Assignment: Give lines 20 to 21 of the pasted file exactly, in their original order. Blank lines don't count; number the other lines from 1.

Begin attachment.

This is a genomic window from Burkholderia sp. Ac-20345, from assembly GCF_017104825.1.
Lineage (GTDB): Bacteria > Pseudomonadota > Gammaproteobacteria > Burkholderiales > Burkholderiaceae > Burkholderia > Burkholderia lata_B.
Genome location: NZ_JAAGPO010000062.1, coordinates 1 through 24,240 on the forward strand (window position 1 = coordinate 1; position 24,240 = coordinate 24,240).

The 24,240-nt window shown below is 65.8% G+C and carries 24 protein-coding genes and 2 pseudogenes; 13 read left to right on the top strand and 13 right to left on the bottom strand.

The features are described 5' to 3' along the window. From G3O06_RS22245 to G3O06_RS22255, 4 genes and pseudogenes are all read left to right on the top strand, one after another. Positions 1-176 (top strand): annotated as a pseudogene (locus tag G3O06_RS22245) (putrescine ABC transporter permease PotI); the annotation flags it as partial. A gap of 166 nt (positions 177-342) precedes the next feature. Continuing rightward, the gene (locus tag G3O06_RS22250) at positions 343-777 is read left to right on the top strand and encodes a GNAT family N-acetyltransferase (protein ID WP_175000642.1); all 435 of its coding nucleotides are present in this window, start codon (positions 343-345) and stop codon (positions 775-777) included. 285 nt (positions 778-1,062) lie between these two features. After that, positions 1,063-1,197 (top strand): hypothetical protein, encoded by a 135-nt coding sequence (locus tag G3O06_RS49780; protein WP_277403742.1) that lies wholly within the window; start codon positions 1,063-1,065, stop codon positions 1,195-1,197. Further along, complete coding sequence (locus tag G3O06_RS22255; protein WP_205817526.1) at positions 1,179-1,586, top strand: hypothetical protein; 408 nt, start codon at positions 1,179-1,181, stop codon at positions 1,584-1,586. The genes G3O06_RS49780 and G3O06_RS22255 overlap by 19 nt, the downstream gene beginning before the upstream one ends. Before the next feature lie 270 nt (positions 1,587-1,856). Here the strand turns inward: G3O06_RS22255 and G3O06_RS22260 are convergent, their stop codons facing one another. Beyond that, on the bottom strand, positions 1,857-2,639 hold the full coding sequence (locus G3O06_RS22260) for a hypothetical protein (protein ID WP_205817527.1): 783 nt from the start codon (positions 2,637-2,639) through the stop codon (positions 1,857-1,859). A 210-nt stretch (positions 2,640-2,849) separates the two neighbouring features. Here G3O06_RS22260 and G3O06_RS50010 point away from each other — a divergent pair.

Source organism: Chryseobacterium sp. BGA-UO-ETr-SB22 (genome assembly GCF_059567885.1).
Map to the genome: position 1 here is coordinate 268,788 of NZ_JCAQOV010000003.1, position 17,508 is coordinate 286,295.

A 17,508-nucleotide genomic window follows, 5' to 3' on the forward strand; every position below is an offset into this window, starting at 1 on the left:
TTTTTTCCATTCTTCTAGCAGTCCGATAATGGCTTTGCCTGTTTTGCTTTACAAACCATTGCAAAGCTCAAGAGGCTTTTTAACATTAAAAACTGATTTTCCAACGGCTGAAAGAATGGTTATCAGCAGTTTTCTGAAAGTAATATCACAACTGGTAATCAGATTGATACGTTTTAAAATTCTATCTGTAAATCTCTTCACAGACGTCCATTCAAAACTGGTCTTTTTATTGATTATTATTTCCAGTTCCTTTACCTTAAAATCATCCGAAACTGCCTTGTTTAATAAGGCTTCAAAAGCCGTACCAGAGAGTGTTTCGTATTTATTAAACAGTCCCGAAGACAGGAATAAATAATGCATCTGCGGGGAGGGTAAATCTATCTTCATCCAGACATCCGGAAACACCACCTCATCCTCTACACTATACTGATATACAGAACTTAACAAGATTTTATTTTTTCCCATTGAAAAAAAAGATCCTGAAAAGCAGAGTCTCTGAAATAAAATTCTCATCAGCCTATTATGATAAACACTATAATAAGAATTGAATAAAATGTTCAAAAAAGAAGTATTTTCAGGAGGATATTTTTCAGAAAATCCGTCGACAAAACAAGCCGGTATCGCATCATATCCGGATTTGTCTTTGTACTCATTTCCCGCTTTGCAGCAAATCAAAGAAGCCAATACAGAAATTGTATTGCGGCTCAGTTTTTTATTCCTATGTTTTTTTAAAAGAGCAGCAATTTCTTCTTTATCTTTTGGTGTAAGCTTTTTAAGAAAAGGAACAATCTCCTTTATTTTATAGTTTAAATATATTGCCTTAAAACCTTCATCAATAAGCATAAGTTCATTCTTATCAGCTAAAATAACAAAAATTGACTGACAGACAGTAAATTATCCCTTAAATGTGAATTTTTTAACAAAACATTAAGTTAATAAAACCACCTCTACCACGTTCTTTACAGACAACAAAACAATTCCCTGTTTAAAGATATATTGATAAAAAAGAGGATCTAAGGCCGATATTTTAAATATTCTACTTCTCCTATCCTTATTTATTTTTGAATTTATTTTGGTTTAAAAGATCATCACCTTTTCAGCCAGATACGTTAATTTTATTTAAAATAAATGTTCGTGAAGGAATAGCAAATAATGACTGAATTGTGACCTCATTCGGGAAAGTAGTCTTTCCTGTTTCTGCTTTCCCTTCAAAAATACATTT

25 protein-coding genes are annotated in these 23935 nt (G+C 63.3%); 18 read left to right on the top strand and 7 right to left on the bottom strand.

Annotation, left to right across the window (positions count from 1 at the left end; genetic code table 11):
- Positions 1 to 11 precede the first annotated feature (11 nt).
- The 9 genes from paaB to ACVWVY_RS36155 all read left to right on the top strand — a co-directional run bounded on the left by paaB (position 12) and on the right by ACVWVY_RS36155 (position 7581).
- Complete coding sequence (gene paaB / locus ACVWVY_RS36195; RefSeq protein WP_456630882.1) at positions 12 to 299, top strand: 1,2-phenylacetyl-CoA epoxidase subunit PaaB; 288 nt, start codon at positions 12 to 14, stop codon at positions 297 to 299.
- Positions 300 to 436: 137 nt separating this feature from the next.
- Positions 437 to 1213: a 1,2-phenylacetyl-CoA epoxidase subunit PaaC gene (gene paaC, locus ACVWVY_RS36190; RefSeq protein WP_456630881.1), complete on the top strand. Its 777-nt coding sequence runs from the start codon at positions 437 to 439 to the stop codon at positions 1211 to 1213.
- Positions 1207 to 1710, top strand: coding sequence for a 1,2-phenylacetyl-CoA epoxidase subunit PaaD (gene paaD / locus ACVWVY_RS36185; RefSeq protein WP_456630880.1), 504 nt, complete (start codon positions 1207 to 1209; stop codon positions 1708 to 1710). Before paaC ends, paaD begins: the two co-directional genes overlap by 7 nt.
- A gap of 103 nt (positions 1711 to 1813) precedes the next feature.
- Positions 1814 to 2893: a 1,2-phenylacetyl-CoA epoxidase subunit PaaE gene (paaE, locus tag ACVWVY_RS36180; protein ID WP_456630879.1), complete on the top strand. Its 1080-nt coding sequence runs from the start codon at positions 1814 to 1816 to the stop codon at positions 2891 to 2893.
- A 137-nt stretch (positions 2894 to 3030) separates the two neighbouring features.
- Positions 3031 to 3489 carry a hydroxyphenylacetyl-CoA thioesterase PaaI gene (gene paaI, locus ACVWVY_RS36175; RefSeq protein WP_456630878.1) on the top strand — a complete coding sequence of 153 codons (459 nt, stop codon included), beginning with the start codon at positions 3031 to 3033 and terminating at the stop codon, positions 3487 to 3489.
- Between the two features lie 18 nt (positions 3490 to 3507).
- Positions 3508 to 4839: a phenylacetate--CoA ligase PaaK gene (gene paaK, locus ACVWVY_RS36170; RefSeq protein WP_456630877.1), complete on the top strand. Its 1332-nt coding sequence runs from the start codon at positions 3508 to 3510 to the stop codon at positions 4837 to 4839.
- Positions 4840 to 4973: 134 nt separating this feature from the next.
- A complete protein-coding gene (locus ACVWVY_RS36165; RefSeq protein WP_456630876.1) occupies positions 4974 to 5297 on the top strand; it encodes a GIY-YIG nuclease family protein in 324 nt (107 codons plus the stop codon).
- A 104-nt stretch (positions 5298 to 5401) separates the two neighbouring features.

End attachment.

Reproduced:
- A 137-nt stretch (positions 2894 to 3030) separates the two neighbouring features.
- Positions 3031 to 3489 carry a hydroxyphenylacetyl-CoA thioesterase PaaI gene (gene paaI, locus ACVWVY_RS36175; RefSeq protein WP_456630878.1) on the top strand — a complete coding sequence of 153 codons (459 nt, stop codon included), beginning with the start codon at positions 3031 to 3033 and terminating at the stop codon, positions 3487 to 3489.